The Mitchell Map has been described as the “most important map in North American history;” and unless you’re really into history, your comment on reading this likely will be, “I never heard of it before.”
This was my reaction when I came across mention of the map on Ivan Smith’s website, the Nova Scotia History Index. Mr. Smith undoubtedly has one of the most extensive Maritimes history sites on the web today. While Smith’s main interest appears to be anything related to our early industries, he delves into many little-known aspects of provincial history. As well as the history of early power and telephone companies in Nova Scotia, for example, one can find postings on such diversified topics as the Saxby Gale, Prince Henry Sinclair, the 1929 earthquake, Oak Island and so on.
Getting back to the little-known Mitchell Map, the important role it has played in North American history is explained on Smith’s website and other related sites. The map was produced by Dr. John Mitchell, a distinguished physician and scientists who was born in Virginia and emigrated to England in 1746. Mitchell produced his first draft in 1750 and it was first printed in 1755.
As is explained on the web, Mitchell was worried about the French expansion in North America and “concerned that the British protect their interests there.” He was commissioned by the Board of Trade and Plantations to produce a map defining British claims in North America. Apparently, Mitchell studied the histories of all the colonies in order to produce a map that argued for British control of most of the continent. He spent five years studying “much manuscript and documentary information,” using the most trustworthy sources available including the records of the Board of Trade and the British Admiralty. The result was a detailed and precise map that was “universally accepted as the best depiction of North America from its first appearance through to the end of the century.”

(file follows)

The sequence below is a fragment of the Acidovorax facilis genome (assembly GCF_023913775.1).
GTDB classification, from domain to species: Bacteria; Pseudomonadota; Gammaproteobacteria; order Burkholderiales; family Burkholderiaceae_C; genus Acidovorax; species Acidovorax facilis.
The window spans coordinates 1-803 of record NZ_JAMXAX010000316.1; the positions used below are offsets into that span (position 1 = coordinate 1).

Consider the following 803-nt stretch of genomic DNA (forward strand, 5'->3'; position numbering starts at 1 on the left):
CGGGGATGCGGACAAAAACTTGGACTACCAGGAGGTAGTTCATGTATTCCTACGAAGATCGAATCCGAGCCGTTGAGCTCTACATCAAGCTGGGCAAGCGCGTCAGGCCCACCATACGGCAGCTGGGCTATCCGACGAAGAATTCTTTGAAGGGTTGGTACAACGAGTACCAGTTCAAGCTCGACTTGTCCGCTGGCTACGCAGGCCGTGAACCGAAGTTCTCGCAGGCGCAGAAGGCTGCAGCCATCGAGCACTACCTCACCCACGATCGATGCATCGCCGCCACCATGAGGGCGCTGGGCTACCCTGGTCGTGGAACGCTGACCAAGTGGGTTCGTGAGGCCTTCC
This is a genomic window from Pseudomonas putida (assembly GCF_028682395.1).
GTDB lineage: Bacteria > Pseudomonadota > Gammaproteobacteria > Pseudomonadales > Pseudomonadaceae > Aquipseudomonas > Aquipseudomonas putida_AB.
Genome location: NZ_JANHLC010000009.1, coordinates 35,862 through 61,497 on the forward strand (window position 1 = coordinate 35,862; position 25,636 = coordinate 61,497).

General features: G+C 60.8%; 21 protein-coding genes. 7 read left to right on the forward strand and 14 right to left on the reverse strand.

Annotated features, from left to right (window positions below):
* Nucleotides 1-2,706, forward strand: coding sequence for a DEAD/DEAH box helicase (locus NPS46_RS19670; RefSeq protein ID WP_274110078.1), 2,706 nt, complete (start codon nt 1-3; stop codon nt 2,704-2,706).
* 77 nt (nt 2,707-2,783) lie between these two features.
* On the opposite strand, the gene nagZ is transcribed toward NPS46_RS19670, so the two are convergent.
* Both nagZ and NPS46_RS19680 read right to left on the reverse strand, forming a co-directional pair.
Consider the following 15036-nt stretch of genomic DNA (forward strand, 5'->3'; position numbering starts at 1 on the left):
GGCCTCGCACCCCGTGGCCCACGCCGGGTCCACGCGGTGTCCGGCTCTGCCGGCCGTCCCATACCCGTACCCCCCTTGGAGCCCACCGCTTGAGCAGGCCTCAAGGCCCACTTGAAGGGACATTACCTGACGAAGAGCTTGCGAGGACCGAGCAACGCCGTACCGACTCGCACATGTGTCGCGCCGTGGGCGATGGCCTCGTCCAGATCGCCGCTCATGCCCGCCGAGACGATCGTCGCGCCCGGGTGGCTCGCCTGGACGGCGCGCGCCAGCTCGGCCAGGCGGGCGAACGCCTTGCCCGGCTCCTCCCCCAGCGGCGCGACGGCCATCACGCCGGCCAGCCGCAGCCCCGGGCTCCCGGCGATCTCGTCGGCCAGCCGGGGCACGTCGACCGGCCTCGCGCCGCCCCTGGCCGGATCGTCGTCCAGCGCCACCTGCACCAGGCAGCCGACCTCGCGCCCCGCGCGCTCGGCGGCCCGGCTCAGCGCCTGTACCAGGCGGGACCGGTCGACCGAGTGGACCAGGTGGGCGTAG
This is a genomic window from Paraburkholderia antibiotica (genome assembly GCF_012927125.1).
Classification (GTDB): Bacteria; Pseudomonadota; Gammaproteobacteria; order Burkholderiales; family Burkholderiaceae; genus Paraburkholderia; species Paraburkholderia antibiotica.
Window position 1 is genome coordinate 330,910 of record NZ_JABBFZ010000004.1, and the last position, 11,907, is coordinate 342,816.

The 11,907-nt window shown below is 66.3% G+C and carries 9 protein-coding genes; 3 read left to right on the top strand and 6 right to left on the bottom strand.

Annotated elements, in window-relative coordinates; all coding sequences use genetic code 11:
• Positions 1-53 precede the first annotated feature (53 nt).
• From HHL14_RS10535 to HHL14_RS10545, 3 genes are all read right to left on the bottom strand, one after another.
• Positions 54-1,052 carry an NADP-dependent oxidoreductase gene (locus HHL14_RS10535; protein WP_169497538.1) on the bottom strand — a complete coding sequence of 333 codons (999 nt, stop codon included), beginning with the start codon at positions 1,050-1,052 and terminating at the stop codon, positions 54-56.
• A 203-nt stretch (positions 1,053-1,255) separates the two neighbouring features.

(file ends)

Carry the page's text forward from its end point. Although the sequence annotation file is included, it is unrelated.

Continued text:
Why is the Mitchell map so important? To put it the map in perspective, here are a few quotes I’ve selected from websites Ivan Smith has linked to his History Index: “The most comprehensive map of North America produced during the Colonial Era, it represented the various territorial claims made by not only the competing British and French empires but also by the various British colonies.
“It has accordingly served, as recently as 1932, in legal disputes between eastern states. More importantly, it was the map on which the boundaries of the new United States were defined by American and British negotiators in Paris in 1782-83; in that capacity, it has continued to be of importance right up to the 1980s US-Canadian dispute over the Gulf of Maine fisheries.”
“The Mitchell map was used as the primary political document of America, called upon whenever a border dispute came up. When the negotiations to end the (American) Revolution were concluded in Paris in 1783, it was Mitchell’s map upon which the border between Canada and the United States was described and it was used subsequently in numerous border disputes right into the early 20th century. The map became in effect the official map of North America during the last half of the 18th century and even into the 19th.”
For a look at the map that “made North America,” follow the link [look for 1755 February 13] found on Ivan Smith’s History Index.